Some construction-management products perform as promised. They may show some signs, but nothing you can’t work past or around. But, if you’re done with the workarounds, it’s time to step up to a more modern, comprehensive, user-friendly management platform.

What is the potential risk to a contractor that does not have formal cybersecurity policies and procedures in place?

Thomas Dearnley

CLA (CliftonLarsonAllen LLP)

The construction industry is considered one of the highest risk industries to be targeted by ransomware attacks because cyber criminals see the sector’s reliance on computer programs like computer-aided design, building information modeling and cloud-based tools for collaboration as vulnerabilities. In addition, many construction companies either have limited or no cybersecurity plans and also haven’t trained their employees to identify cyberattacks. Cyberattacks can take many forms, most commonly being ransomware, fraudulent wire transfers and/or data theft which can all lead to significant business interruptions, loss of assets and/or reputational damage. Contractors should take immediate action to assess their own cybersecurity policies, working with a professional to determine if they have the right policies in place to mitigate the risk of cyberattacks. Some common risk-mitigation actions include access management, data governance and security, daily secure backups, as well as education and training, including cybersecurity regulations in contracts and implementing an incident response plan.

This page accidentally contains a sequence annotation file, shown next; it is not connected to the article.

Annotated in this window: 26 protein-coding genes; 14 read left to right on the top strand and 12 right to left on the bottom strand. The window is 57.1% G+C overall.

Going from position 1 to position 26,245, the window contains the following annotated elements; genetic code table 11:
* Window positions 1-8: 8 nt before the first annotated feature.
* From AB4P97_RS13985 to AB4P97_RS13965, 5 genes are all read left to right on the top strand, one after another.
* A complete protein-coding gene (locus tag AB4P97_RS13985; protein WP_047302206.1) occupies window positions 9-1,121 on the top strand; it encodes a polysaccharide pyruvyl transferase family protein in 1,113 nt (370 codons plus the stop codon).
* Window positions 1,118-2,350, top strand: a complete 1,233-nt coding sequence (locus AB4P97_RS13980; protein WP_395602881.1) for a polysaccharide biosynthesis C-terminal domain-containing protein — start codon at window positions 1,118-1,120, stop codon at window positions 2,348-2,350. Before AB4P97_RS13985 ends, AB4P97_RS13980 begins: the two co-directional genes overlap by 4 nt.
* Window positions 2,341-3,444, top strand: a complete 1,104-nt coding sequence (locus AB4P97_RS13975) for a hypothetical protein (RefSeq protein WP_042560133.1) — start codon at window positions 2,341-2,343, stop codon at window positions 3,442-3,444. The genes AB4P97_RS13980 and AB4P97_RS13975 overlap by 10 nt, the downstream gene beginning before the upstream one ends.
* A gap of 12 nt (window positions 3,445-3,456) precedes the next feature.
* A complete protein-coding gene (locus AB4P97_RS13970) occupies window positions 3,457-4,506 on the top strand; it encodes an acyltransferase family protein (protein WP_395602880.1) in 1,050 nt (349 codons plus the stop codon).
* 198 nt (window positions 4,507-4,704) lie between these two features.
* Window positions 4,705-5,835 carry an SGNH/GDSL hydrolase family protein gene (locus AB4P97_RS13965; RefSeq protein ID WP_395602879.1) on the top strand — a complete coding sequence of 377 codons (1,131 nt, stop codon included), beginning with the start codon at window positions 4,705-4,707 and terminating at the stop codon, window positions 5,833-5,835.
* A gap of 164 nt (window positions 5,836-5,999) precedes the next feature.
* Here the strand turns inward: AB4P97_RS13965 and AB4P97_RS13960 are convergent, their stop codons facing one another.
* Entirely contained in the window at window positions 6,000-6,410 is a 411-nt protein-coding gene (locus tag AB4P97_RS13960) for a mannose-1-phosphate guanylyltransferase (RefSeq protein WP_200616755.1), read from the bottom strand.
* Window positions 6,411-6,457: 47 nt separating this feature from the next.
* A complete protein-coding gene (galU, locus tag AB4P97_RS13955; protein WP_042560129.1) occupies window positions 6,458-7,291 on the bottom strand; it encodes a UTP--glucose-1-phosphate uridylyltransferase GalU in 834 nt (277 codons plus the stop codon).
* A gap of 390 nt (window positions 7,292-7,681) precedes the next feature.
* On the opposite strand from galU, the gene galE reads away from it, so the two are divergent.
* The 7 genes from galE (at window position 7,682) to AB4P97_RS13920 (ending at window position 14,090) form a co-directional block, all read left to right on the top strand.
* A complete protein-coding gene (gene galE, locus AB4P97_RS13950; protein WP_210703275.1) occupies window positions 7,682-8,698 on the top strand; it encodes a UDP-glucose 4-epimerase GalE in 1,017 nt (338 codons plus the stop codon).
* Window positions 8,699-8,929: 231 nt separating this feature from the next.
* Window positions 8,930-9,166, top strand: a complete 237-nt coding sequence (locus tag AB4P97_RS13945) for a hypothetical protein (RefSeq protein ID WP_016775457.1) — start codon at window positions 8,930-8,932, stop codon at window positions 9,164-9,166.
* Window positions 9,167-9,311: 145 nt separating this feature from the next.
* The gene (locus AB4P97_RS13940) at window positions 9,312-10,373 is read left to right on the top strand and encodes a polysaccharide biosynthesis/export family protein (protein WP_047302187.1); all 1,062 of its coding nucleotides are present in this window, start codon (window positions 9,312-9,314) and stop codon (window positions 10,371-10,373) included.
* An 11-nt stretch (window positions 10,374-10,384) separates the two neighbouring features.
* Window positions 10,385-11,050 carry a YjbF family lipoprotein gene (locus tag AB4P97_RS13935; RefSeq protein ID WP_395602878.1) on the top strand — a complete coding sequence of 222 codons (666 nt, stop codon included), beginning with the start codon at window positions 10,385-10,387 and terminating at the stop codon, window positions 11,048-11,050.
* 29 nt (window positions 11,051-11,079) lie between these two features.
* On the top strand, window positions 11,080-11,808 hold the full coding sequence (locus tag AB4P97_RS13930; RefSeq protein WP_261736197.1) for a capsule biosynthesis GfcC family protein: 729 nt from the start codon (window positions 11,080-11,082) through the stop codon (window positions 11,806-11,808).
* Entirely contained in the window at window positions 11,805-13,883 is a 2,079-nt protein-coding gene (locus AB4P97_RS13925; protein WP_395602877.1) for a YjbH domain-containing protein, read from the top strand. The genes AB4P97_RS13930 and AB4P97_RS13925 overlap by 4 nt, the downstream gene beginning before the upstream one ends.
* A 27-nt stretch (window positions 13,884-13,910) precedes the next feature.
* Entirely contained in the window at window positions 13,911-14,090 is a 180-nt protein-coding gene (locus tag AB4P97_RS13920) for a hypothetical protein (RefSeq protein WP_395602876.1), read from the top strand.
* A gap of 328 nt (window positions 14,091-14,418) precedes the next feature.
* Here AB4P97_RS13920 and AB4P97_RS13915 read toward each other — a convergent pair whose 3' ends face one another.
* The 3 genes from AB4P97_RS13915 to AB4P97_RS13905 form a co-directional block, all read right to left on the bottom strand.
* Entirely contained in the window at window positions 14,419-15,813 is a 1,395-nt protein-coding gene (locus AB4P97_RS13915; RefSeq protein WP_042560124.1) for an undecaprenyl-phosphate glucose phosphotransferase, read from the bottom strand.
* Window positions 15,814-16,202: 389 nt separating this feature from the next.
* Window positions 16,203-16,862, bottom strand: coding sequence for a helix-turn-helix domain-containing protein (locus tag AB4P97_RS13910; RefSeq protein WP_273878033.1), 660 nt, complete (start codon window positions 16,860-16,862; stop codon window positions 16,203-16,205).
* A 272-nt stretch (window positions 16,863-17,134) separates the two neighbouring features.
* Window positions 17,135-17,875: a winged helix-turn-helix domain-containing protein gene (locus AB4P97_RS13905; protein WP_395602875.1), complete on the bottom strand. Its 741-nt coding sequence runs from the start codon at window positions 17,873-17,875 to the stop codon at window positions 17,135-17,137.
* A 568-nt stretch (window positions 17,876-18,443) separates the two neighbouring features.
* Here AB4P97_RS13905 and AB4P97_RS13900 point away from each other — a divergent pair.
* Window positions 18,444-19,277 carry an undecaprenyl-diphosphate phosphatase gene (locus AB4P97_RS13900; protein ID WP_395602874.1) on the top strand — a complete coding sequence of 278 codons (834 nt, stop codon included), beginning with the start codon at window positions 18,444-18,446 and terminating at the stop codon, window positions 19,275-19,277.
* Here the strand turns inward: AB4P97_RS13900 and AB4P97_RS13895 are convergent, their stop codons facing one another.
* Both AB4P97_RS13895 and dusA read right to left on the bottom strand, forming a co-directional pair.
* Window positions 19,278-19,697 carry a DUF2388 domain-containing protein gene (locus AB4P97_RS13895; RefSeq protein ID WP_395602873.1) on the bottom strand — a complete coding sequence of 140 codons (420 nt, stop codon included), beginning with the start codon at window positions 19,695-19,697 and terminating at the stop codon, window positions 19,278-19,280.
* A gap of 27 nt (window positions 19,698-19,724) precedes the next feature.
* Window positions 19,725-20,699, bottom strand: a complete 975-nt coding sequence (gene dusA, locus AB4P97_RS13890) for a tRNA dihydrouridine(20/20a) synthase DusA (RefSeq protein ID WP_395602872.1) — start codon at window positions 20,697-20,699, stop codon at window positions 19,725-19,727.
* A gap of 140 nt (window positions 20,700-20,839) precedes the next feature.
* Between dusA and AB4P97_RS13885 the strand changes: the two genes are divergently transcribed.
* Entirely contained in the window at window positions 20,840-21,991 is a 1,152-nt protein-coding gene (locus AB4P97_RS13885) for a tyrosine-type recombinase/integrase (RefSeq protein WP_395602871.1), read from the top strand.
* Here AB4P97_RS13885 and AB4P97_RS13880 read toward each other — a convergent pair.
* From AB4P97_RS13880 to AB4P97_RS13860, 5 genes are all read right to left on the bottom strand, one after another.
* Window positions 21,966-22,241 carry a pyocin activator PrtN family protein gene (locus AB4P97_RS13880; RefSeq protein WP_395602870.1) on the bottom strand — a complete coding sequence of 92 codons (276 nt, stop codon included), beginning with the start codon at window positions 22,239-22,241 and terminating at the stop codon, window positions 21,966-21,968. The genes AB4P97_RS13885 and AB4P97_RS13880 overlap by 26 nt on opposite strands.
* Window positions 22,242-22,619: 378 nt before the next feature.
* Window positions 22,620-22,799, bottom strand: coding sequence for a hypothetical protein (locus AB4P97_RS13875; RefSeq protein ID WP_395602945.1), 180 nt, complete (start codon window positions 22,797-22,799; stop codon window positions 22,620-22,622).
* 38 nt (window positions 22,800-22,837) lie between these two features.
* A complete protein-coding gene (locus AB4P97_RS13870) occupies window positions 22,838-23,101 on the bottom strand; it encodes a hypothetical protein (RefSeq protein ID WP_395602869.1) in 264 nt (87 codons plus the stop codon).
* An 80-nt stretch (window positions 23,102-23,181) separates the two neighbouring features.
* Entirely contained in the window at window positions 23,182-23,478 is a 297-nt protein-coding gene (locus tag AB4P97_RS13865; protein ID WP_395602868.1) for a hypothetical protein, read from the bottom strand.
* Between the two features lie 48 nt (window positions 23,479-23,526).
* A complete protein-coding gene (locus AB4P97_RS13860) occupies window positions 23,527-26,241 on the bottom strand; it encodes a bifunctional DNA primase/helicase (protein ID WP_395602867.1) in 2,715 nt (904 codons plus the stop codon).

Given the shortage of skilled labor, how can contractors augment their workforce with technology?

Joel Hoffman

Director of Product Management (Construction, Field Service and Property Management)


Joel Hoffman headshot

Broader labor shortage issues are particularly acute in the construction industry. Contractors and project managers need to creatively adopt best practices and the latest innovations to meet increasing business complexities. Simply put, contractors need to use technology to do more with less.

It starts with leveraging modern business management solutions with project management automation features—eliminating manual processes and freeing workers for higher order tasks. No-code capabilities empower process-management experts to modify and automate workflows, resulting in further efficiencies without having to ask developers for help.

These robust business solutions also turn siloed applications and disparate systems into a single source of information and data. This enables firms to enhance collaboration, connect every worker to the right information, instantly link employees in the field to the back office, and improve decision-making with analytics and business intelligence capabilities. With everyone on the same page, businesses and workers are more productive.

Beyond these vital collaboration and efficiency gains, contractors can also rely on the latest technology to attract younger workers and upskill current employees. About 1 in 5 construction workers are 55 or older, and retirement rates are a concern. Younger workers are digital natives who grew up with technology and expect to see it in the workplace. Having the latest technology in place is vitally important to attracting and retaining younger workers. Technology can further be used to upskill workers, facilitating information sharing between experienced workers and digital natives—democratizing knowledge and promoting new skills for the entire organization.